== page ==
MS: I think they do have a future but it’s going to take a very brave independent bookstore owner to change the model, and right now nobody is willing to take that chance. I think they’re all hoping to ride out not just this depression but the onset of Kindle and its ilk. I can’t say as I think that’s the best approach. We have to fight.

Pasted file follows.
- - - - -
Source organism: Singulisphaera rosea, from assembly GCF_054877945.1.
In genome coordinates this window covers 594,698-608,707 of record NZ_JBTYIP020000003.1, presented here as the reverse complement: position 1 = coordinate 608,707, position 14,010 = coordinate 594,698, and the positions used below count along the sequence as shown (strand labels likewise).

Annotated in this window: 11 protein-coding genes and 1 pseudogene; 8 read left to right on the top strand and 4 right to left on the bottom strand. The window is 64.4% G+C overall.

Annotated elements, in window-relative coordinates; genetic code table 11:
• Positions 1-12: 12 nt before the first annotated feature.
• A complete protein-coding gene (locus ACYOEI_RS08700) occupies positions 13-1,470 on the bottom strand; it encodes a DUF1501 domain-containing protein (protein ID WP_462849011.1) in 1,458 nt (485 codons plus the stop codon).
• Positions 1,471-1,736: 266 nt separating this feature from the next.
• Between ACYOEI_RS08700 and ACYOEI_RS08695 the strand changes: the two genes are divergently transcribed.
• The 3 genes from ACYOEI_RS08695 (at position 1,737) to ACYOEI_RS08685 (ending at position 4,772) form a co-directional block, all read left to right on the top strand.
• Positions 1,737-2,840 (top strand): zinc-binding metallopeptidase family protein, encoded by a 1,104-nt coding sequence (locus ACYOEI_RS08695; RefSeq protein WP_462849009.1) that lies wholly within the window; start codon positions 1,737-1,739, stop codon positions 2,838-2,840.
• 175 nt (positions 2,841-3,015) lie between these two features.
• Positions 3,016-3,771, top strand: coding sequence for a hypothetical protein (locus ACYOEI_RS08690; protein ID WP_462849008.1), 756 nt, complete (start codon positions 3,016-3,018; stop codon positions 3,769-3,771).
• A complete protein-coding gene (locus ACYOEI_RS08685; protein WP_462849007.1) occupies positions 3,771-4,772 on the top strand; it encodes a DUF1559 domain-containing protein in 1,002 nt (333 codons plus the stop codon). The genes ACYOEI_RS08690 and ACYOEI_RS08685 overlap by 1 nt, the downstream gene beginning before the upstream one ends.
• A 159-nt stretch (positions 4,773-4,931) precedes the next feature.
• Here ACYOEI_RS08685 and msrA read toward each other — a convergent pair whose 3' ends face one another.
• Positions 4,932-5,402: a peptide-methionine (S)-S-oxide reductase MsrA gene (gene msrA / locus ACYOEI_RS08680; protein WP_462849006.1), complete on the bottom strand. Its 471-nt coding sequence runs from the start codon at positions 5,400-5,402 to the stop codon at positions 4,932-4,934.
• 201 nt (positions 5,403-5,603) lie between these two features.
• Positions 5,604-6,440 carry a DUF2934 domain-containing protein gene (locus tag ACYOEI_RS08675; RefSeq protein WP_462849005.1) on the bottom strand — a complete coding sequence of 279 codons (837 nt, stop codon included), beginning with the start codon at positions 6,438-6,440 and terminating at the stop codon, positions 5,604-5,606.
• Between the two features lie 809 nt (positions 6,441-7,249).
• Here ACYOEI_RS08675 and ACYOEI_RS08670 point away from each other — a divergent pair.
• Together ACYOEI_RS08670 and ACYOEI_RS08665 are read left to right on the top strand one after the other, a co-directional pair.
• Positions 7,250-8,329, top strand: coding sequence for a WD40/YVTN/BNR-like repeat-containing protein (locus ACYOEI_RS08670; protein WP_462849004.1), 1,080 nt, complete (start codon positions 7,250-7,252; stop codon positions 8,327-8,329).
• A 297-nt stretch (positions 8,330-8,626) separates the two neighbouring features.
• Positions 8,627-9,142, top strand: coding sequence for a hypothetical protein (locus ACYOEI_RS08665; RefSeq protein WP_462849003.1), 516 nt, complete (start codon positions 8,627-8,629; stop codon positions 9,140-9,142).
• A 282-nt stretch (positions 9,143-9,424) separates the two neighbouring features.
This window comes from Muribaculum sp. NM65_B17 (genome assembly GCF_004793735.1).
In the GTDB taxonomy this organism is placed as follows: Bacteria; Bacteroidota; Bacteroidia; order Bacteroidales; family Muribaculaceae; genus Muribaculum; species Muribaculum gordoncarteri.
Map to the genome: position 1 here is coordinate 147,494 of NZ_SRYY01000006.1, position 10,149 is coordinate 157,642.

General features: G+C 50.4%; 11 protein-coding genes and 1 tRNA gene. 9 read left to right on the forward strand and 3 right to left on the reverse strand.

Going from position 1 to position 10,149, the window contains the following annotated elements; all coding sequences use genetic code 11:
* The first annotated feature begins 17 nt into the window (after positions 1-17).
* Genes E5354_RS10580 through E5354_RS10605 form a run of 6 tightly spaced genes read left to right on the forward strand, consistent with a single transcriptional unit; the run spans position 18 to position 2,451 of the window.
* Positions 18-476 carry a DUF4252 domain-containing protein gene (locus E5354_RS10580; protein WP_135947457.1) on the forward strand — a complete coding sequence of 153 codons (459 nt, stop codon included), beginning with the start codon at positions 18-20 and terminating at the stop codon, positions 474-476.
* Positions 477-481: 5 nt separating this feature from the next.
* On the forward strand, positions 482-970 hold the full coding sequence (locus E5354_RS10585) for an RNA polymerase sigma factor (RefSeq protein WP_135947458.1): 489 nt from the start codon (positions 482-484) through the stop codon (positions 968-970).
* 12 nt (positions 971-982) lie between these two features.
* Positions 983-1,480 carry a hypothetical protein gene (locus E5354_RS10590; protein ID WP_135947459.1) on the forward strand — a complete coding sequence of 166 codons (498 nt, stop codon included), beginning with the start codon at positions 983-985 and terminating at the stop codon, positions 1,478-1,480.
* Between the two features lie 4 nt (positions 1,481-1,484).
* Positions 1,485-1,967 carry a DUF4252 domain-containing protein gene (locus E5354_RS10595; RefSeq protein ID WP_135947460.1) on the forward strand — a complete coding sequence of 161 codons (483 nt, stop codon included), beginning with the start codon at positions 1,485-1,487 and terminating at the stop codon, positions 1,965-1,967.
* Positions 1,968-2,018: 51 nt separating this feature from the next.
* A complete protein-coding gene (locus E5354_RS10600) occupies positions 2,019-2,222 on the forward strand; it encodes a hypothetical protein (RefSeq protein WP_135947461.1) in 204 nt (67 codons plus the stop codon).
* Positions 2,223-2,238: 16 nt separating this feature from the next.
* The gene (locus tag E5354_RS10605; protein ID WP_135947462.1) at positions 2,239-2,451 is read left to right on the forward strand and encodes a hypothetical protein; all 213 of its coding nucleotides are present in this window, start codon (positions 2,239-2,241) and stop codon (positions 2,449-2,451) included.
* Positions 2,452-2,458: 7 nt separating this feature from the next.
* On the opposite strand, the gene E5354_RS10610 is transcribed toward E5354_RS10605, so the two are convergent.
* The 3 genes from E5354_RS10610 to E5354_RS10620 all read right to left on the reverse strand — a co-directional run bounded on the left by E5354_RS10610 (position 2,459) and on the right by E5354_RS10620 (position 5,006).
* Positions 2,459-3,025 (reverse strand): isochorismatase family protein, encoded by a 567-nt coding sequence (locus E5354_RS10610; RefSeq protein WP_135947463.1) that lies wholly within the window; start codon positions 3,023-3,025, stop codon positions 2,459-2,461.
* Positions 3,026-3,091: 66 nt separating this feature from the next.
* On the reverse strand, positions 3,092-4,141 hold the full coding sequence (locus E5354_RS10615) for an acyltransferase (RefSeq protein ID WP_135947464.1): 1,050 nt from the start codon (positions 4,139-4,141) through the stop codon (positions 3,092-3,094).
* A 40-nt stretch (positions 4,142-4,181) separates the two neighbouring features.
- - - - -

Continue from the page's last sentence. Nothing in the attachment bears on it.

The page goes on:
Right now, retail, specifically book retail, works this way: I go to a store because it has a book I want to purchase and, hopefully, but more and more rarely, it employs booksellers who know what the hell they’re talking about, who are passionate about books, no matter what genre or style, who, if you treat them in a civil manner, will spend hours helping you find what you want. Very soon, the model is going to have to be the inverse: I go to a store or center because there are people there who know what they’re talking about and after I’ve had a conversation with them about X, Y, or Z, I can then purchase the book or author we’ve discussed.